Montana recently joined a growing number of states that have passed laws aimed at expanding the rights of survivors of childhood sexual abuse. Survivors have long had the ability to sue their abusers, but for many, the decision to speak out and seek justice came too late under applicable legal deadlines. In response, states made changes to the laws that set these time limits.
In 2019, Montana lawmakers passed HB0640, which expanded (and in some instances eliminated) the deadlines for both civil and criminal actions arising from sexual abuse.
A statute of limitations is a law that places a deadline on how much time is allowed to pass before a legal action (civil or criminal) must be initiated. The main rationale for these laws is to preserve fairness in the legal system. When too much time passes between an alleged wrong and a court case seeking a corresponding legal remedy for that wrong, it can make it difficult for both sides to gather evidence and mount an effective case. Memories fade, witnesses die, and evidence gets destroyed or lost.
If the statute of limitations deadline for a particular legal wrong passes, no legal proceedings can occur. In the civil lawsuit context, that means near-certain dismissal of a case brought too late, and for the potential plaintiff, it means loss of any path to a legal remedy for even the most egregious of injury.
But it can take years (even decades) for survivors of childhood sexual abuse to process their trauma. And abusers (and the institutions that employ them, like churches and youth organizations) are often trusted members of the community, making it harder for some survivors to come forward.
As a result, more and more state legislatures are now realizing that any statute of limitations that applies to cases like these needs to take this kind of extended timeline into account. Learn more about filing a lawsuit over abuse that happened a long time ago.
For sexual crimes committed against minors, there is no longer a criminal statute of limitations. Montana's previous law said that criminal prosecution of these cases must begin within five years after the survivor turned 18. Now, there's no time limit on the pressing of criminal charges over childhood sexual abuse in Montana, thanks to HB0640.
If a person was under 18 years of age when the underlying incident(s) took place, they must file any civil lawsuit over sexual abuse before they turn 27 years of age, or within three years of learning/understanding that the childhood sexual abuse occurred, whichever is later.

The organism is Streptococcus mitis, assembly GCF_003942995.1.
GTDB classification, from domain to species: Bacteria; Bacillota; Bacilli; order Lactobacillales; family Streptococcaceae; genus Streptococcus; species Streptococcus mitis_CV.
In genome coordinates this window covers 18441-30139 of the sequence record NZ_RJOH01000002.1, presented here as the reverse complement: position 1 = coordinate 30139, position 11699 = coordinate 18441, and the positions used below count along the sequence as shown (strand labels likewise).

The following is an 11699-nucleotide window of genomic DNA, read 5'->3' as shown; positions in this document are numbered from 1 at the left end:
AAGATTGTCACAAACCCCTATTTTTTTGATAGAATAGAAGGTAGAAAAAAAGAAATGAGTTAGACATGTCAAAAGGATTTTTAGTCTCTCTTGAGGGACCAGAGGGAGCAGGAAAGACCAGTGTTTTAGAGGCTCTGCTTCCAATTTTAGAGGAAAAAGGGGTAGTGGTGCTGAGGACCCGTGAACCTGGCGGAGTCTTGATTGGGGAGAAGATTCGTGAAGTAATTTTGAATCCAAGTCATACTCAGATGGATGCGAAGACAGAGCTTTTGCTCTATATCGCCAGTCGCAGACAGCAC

Practically speaking, this gives individuals until their 27th birthday to take legal action in civil court. The old civil statute of limitation required prospective plaintiffs to file a civil complaint before they turned 21.
This new statute of limitations applies whether the Montana childhood sexual abuse survivor decides to sue the person(s) who committed the abuse or the institution(s) that allowed or failed to stop the abuse.
Yes, but it closed on May 7, 2020. When the Montana state legislature passed the new statute of limitations for civil cases, it created a one-year "lookback window" during which almost anyone who was a victim of childhood sexual abuse could sue those responsible. This right to sue existed no matter how far back the sexual abuse occurred. However, if suing the abuser during this lookback window, the childhood sexual abuse survivor could only bring suit if the alleged abuser:
If suing an institution that played a role in enabling the sexual abuse to occur, the childhood sexual abuse survivor could only do so if there were admissions from one or more individuals of the institution that showed:
But remember, Montana's "lookback window" is not closed, and any lawsuit over childhood sexual abuse must adhere to the updated statute of limitations deadline set by Montana HB0640..
If you or someone you know is the victim of childhood sexual abuse, see our companion article Survivor Resources: Taking Action After Sexual Abuse. State-specific resources can be found at the Montana Coalition Against Domestic and Sexual Violence.
If you're ready to learn more about your legal options, you can connect with a Montana attorney using the chat and information submission tools right on this page, or get more information on how to choose the right attorney for you and your case.
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